Some time back, G2 had a submersion accident. He was playing in shallow waters and he slipped into a deeper section where his head went under. He swallowed some water before he was pulled to safety by G1. Given his penchant for leaping into water with no consideration for his own safety, we decided that it was time to send him for swimming lessons. We could keep our eyes on him as much as we wanted but the surest way to keep him safe would be to teach him how to swim.
Although he wasn’t crazy about swimming lessons – he would much rather splash around and have fun – he still listened enough to his instructors to make some progress in the pool. It was all good until he had to jump in from the deep end and swim to the edge. For reasons I could not fathom, he had suddenly developed an inexplicable fear of deep water. The lessons would go smoothly up until the end when it came time to jump.
I was utterly confounded by this change in behaviour because he was always fearless to a fault and leaping into unknown waters without a second thought. I tried everything I could think of but nothing I said or did could help him get past it. Finally, I threw in the towel and waved the white flag. I handed the baton to DH and told him it was his turn to “handle” his son. I left him on “swimming duty” with the boys and when I came back, G2’s coach was beaming from ear to ear, relating to me how G2 had jumped into the deep end on his own without any fuss – from the diving platform (instead of the edge of the pool) no less!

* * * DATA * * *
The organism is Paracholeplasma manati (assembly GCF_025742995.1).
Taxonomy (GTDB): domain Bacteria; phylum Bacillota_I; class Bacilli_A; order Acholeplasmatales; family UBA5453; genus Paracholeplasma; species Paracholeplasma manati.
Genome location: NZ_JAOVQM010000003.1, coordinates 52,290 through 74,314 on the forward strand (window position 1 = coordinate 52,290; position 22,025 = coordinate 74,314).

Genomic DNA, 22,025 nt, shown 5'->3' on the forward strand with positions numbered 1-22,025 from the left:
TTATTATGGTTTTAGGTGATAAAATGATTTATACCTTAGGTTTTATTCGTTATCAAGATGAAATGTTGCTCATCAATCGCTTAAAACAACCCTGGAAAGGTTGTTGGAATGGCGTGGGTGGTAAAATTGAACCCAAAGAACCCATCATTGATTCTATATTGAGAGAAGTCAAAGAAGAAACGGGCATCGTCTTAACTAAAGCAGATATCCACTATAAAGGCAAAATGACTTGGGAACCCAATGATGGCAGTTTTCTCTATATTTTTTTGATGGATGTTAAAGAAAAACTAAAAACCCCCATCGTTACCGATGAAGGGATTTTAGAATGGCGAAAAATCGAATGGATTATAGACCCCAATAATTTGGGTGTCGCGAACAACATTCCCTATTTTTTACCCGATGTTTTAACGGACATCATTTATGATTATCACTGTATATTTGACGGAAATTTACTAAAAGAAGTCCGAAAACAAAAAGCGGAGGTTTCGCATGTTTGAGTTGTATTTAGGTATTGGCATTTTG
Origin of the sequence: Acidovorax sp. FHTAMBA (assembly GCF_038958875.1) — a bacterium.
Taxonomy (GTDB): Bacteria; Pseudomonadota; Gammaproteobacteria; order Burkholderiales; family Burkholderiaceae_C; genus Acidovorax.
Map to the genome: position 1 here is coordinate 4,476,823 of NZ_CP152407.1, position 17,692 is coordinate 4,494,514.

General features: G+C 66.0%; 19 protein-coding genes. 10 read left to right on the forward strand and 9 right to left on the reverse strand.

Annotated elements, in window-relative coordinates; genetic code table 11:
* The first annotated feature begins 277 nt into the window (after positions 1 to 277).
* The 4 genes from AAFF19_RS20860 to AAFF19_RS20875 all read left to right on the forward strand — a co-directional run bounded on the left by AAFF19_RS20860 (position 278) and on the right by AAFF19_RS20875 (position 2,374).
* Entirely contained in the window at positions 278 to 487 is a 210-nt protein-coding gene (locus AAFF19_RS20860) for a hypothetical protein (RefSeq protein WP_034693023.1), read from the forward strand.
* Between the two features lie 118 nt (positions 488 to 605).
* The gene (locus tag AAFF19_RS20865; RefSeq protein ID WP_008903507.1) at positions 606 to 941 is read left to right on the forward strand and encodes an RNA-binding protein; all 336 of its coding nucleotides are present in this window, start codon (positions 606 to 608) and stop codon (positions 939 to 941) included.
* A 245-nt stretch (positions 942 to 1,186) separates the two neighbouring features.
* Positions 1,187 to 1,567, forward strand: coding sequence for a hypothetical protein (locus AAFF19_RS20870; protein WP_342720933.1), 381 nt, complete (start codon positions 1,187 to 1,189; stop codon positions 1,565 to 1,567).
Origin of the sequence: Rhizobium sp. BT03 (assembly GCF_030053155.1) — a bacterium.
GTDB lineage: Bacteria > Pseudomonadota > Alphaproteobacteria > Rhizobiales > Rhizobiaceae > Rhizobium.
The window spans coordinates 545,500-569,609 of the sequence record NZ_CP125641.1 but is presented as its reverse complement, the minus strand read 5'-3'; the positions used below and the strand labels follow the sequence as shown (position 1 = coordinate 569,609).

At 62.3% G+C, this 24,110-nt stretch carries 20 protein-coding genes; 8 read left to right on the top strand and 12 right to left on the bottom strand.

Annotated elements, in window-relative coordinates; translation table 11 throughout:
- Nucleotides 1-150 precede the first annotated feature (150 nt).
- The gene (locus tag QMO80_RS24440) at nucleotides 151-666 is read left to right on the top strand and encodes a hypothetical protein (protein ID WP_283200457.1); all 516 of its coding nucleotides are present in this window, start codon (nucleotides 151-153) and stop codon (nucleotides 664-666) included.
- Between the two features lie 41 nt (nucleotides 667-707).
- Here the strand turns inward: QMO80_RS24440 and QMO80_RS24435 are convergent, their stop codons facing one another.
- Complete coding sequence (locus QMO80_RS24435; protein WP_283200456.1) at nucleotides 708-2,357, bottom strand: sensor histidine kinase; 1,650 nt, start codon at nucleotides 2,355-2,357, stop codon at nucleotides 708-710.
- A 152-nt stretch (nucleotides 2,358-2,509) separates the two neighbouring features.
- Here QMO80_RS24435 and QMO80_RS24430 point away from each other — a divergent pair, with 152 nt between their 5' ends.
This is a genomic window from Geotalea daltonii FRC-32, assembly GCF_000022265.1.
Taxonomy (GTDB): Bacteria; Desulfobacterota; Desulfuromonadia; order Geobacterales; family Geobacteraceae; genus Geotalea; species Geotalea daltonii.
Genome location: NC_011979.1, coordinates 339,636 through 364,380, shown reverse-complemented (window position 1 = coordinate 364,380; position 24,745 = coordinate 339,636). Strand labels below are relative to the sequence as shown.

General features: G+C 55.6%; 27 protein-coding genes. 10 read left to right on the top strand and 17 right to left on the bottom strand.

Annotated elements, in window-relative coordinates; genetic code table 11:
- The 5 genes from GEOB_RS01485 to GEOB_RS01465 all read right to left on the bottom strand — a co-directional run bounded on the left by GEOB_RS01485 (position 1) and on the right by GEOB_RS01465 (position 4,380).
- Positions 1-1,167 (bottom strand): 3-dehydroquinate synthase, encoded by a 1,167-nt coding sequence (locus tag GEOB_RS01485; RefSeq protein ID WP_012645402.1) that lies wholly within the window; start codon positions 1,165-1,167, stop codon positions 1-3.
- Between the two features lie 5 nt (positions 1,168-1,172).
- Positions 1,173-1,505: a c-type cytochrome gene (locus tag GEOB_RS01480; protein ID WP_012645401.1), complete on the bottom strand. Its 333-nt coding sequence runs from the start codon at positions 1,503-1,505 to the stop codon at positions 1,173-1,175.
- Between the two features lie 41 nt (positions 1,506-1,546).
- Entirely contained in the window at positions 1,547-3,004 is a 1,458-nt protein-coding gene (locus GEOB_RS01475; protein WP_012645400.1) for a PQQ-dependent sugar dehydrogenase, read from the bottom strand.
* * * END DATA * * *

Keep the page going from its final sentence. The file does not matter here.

What magic words did DH say to G2? It must be “boy speak” because I didn’t understand any of it. I guess certain things just require the male parent and as much as I want to feel on top of it all, I may have to accept that there will be aspects of being a parent that I won’t grasp just because I’m Mum. While it is absolutely crushing to see that my boys do better when I’m not around, I try to look at it from the positive perspective that they are secure enough in my presence to express their vulnerability. That can’t be a bad thing.